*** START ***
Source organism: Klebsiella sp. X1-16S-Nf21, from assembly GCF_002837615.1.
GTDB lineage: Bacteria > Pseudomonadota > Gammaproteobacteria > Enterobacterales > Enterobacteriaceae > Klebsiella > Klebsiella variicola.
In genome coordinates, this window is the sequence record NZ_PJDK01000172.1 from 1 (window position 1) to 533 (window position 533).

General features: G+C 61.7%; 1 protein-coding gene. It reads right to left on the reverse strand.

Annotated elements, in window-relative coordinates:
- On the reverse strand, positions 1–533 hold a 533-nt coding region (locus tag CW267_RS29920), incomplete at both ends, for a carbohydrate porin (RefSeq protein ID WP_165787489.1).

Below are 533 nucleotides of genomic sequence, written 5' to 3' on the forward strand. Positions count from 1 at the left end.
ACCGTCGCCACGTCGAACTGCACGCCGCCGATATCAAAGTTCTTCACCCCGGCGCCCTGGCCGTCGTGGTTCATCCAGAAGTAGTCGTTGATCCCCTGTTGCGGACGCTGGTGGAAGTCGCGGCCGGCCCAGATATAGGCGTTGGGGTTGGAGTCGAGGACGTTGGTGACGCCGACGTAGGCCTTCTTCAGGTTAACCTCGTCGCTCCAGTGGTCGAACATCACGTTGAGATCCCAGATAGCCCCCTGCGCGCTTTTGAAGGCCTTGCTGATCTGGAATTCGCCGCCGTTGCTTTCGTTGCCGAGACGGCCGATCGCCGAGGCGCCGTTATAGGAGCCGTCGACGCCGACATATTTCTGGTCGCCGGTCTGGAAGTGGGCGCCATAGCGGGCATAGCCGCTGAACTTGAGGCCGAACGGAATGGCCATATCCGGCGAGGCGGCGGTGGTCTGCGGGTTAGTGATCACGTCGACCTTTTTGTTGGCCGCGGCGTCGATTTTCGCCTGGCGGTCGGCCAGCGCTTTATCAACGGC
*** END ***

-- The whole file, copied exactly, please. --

Source organism: Klebsiella sp. X1-16S-Nf21, from assembly GCF_002837615.1.
GTDB lineage: Bacteria > Pseudomonadota > Gammaproteobacteria > Enterobacterales > Enterobacteriaceae > Klebsiella > Klebsiella variicola.
In genome coordinates, this window is the sequence record NZ_PJDK01000172.1 from 1 (window position 1) to 533 (window position 533).

General features: G+C 61.7%; 1 protein-coding gene. It reads right to left on the reverse strand.

Annotated elements, in window-relative coordinates:
- On the reverse strand, positions 1–533 hold a 533-nt coding region (locus tag CW267_RS29920), incomplete at both ends, for a carbohydrate porin (RefSeq protein ID WP_165787489.1).

Below are 533 nucleotides of genomic sequence, written 5' to 3' on the forward strand. Positions count from 1 at the left end.
ACCGTCGCCACGTCGAACTGCACGCCGCCGATATCAAAGTTCTTCACCCCGGCGCCCTGGCCGTCGTGGTTCATCCAGAAGTAGTCGTTGATCCCCTGTTGCGGACGCTGGTGGAAGTCGCGGCCGGCCCAGATATAGGCGTTGGGGTTGGAGTCGAGGACGTTGGTGACGCCGACGTAGGCCTTCTTCAGGTTAACCTCGTCGCTCCAGTGGTCGAACATCACGTTGAGATCCCAGATAGCCCCCTGCGCGCTTTTGAAGGCCTTGCTGATCTGGAATTCGCCGCCGTTGCTTTCGTTGCCGAGACGGCCGATCGCCGAGGCGCCGTTATAGGAGCCGTCGACGCCGACATATTTCTGGTCGCCGGTCTGGAAGTGGGCGCCATAGCGGGCATAGCCGCTGAACTTGAGGCCGAACGGAATGGCCATATCCGGCGAGGCGGCGGTGGTCTGCGGGTTAGTGATCACGTCGACCTTTTTGTTGGCCGCGGCGTCGATTTTCGCCTGGCGGTCGGCCAGCGCTTTATCAACGGC